Dealing with and treating endometriosis only relieves those symptoms that are due to endometriosis. It is therefore important to have the pain thoroughly assessed, investigated and treated; otherwise pain arising from other causes or organs will simply persist.
Pain during sex
Painful sexual intercourse is known medically as dyspareunia. It is common in women who have endometriosis. In addition to the physical pain, there is also the emotional pain and guilt which is usually felt when women are unable to enjoy sex with their partner. Nobody feels like sex if they know that it is going to hurt.
There are many different reasons for dyspareunia, so the best person to consult initially is your family doctor or GP. Endometriosis rarely causes pain near the opening of the vagina and does not cause vaginal itching, a smelly vaginal discharge or vulval skin irritation. These symptoms are due to other medical conditions.
Painful intercourse due to endometriosis is felt deep inside the pelvis. It may be more severe in some sexual positions (depending on the location of the endometriosis) and may persist for 1 or 2 days afterwards. Pain during sex is particularly common if endometriosis is present behind the uterus near the top of the vagina. This area includes the uterosacral ligaments, the recto-vaginal septum and the pouch of Douglas.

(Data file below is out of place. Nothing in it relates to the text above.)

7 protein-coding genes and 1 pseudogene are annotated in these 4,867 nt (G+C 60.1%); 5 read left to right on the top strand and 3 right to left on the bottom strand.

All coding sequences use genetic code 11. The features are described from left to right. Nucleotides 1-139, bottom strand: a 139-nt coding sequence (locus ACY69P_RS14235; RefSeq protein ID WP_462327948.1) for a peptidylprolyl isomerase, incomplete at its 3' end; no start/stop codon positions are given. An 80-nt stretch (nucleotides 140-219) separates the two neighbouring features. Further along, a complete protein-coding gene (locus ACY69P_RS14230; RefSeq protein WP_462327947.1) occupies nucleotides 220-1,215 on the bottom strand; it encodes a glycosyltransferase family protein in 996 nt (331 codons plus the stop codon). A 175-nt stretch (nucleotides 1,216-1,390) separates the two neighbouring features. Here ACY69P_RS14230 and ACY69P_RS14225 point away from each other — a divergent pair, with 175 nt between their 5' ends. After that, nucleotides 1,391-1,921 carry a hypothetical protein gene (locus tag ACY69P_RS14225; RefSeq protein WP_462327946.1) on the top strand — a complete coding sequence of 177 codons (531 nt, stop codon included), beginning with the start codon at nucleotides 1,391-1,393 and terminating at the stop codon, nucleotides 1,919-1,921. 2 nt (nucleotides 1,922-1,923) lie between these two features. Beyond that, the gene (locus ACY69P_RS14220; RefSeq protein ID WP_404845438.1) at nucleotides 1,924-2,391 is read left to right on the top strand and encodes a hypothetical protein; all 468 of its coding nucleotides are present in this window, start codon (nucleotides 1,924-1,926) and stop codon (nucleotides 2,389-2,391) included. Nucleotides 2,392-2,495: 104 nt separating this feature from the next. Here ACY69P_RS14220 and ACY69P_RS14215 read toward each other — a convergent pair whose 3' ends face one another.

Surgery to treat endometriosis in this area is more difficult because it lies close to the bowel. Other treatment options include a Mirena IUD, or a progesterone medication. If dyspareunia persists after all your endometriosis has been successfully removed, then there may be another cause for the pain.
Pain felt when opening bowels
The bowel lies in close proximity to the uterus, fallopian tubes and ovaries. The bowel is also a fairly frequent location for endometriosis. It is therefore not surprising that many women with endometriosis experience bowel problems, particularly with their period. Working out how much of the problem is due to endometriosis and how much is due to the bowel (in particular how many of the symptoms are due to irritable bowel syndrome –IBS) can be difficult.
Endometriosis that is located close to the bowel can be tricky to remove surgically. It may also be difficult to visualise during a pelvic laparoscopy because it can hide below the surface of the peritoneum. Sometimes it is easier to see (or feel) as a lump (nodule) in the back wall of the vagina. Most women who have endometriosis in this area will have low back (lumbar) pain, bowel pain and dyspareunia.
If bleeding from the bowel takes place at period time it is more likely to be due to extra blood vessels within the bowel wall rather than secondary to endometriosis that has spread through the bowel wall. The bleeding may also be due to other medical conditions such as haemorrhoids (piles), bowel disease or bowel cancer. If bleeding is experienced from the bowel, then you should consult your GP or family doctor without delay.
Intermenstrual Bleeding – bleeding between periods